One day, I decided to go to the barbershop. I had to take the #28 bus to get off at Grove Hall. The bus was empty and I was sitting alone, bumping my music, like I always do. My stop came. I got off the bus and walked to my barbershop. When I stepped foot into the barbershop, the Spanish music playing, my barber walked up to me and said, “Get in the chair,” in Spanish. The shop was packed with people that day, from young to old. The chairs were filled. My barber was sitting in his chair using his phone, waiting for me to get ready for my haircut.
After getting blessed by my barber, I got moving. I planned to take the #28, but that was taking too long so I got on the #23 to Ashmont. I got on the bus and went straight to the back, because that’s where the open seats were. I was sitting on the bus, listening to my music after a clean haircut. Then, we approached the next bus stop and this old man got on the bus and sat next to me and started talking to me about my hair; telling me my waves were nice and that I had nice hair. So, I thanked him, and we kept the conversation going.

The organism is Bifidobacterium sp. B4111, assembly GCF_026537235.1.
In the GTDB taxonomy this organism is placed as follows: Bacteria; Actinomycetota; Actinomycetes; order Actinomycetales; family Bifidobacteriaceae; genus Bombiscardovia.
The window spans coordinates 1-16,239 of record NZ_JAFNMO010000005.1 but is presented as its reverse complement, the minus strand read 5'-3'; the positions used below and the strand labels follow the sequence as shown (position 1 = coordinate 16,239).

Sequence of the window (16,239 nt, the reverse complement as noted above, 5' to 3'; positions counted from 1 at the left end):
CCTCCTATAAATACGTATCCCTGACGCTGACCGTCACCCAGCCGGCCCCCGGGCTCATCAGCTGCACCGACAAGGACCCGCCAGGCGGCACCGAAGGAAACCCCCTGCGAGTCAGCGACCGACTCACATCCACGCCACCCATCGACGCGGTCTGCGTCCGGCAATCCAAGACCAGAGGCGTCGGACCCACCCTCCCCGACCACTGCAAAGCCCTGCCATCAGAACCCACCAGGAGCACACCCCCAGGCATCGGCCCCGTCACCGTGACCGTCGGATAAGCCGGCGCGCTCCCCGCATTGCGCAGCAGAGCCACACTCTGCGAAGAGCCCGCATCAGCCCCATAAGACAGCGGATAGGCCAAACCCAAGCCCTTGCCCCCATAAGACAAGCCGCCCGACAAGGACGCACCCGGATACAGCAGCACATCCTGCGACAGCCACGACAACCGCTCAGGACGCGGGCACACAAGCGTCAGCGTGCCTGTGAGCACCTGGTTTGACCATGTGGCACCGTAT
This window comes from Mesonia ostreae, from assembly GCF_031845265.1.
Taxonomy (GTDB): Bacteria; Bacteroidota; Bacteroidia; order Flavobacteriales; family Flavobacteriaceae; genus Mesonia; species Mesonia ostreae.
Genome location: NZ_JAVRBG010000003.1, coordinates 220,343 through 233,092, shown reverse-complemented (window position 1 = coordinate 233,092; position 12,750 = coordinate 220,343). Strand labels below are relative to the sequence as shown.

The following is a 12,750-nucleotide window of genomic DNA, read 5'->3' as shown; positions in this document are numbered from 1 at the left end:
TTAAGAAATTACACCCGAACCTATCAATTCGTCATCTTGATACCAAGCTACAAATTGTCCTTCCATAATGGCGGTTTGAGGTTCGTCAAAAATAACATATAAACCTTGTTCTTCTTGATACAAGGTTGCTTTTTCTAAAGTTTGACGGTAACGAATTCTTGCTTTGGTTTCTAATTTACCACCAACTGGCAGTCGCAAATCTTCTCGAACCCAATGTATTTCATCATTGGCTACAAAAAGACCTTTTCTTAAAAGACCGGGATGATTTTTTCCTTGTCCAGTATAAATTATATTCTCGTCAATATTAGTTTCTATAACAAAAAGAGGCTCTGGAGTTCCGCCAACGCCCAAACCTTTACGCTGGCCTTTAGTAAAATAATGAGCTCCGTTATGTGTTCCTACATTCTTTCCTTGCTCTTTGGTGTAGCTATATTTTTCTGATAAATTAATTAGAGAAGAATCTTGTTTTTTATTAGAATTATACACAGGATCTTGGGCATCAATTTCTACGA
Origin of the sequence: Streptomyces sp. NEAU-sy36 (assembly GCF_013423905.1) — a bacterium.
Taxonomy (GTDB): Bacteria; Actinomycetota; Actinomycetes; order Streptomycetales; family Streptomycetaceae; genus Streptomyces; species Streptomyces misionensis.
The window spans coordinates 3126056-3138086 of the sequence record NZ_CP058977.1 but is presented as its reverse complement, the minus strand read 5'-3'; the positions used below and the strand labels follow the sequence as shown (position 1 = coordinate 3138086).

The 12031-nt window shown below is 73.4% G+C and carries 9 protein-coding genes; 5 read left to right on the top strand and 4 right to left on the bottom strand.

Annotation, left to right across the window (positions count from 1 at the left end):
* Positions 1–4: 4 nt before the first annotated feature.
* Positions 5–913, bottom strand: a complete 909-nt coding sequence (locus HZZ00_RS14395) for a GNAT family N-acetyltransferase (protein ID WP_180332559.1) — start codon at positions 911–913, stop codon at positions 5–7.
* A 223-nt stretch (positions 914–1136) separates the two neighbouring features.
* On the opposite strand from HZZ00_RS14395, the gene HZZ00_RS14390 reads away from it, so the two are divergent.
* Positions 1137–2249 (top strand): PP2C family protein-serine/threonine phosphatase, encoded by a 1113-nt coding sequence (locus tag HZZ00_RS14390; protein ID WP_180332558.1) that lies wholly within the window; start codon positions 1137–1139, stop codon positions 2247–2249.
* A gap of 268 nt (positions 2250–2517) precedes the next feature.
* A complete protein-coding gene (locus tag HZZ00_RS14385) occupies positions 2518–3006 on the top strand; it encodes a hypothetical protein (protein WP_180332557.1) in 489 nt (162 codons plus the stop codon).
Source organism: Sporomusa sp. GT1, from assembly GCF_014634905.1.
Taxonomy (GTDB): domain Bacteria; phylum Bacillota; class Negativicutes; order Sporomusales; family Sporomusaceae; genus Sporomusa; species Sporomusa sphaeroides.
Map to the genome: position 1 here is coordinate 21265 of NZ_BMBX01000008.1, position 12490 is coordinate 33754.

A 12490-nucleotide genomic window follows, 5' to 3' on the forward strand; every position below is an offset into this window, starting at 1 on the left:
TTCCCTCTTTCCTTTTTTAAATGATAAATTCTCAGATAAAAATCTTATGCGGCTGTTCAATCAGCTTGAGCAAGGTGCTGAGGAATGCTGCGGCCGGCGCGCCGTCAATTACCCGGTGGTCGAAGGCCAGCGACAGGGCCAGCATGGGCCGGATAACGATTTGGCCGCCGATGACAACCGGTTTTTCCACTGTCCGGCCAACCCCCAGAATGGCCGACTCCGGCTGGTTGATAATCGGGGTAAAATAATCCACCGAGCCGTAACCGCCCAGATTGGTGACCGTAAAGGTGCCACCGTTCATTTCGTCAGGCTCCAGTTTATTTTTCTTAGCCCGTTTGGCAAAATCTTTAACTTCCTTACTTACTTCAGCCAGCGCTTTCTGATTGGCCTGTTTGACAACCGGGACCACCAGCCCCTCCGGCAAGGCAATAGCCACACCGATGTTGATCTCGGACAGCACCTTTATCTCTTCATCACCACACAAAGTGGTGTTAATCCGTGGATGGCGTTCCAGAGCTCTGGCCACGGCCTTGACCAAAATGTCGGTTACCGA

Our conversation went from my haircut, to sports, to life. As I walked home, I thought about how that was a really normal conversation. It had taken no effort for us to start conversing. Usually, I’d just be on the bus listening to music. I just want to get across how, in my city, the communication is weak. All it takes is a simple question to spark a conversation with someone. In Boston, everyone has a story.